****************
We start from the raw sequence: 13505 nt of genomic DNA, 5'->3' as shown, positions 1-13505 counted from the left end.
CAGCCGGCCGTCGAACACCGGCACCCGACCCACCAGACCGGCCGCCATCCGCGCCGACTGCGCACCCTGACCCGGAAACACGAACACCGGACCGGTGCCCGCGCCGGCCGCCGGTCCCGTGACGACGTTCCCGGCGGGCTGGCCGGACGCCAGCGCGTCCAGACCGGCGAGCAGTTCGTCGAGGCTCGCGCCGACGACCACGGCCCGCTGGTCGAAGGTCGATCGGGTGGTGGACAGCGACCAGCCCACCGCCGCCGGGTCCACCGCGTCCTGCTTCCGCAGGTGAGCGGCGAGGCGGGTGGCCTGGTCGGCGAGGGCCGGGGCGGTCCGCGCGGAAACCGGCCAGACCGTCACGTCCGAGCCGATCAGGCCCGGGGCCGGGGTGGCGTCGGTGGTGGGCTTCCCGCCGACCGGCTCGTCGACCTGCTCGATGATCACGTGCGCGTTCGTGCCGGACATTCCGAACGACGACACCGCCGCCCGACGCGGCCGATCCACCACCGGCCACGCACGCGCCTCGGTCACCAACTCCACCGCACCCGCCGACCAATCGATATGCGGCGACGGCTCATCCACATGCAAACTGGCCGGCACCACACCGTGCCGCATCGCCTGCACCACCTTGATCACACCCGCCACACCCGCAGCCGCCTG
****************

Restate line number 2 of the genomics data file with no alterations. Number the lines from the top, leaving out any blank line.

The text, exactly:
CAGCCGGCCGTCGAACACCGGCACCCGACCCACCAGACCGGCCGCCATCCGCGCCGACTGCGCACCCTGACCCGGAAACACGAACACCGGACCGGTGCCCGCGCCGGCCGCCGGTCCCGTGACGACGTTCCCGGCGGGCTGGCCGGACGCCAGCGCGTCCAGACCGGCGAGCAGTTCGTCGAGGCTCGCGCCGACGACCACGGCCCGCTGGTCGAAGGTCGATCGGGTGGTGGACAGCGACCAGCCCACCGCCGCCGGGTCCACCGCGTCCTGCTTCCGCAGGTGAGCGGCGAGGCGGGTGGCCTGGTCGGCGAGGGCCGGGGCGGTCCGCGCGGAAACCGGCCAGACCGTCACGTCCGAGCCGATCAGGCCCGGGGCCGGGGTGGCGTCGGTGGTGGGCTTCCCGCCGACCGGCTCGTCGACCTGCTCGATGATCACGTGCGCGTTCGTGCCGGACATTCCGAACGACGACACCGCCGCCCGACGCGGCCGATCCACCACCGGCCACGCACGCGCCTCGGTCACCAACTCCACCGCACCCGCCGACCAATCGATATGCGGCGACGGCTCATCCACATGCAAACTGGCCGGCACCACACCGTGCCGCATCGCCTGCACCACCTTGATCACACCCGCCACACCCGCAGCCGCCTG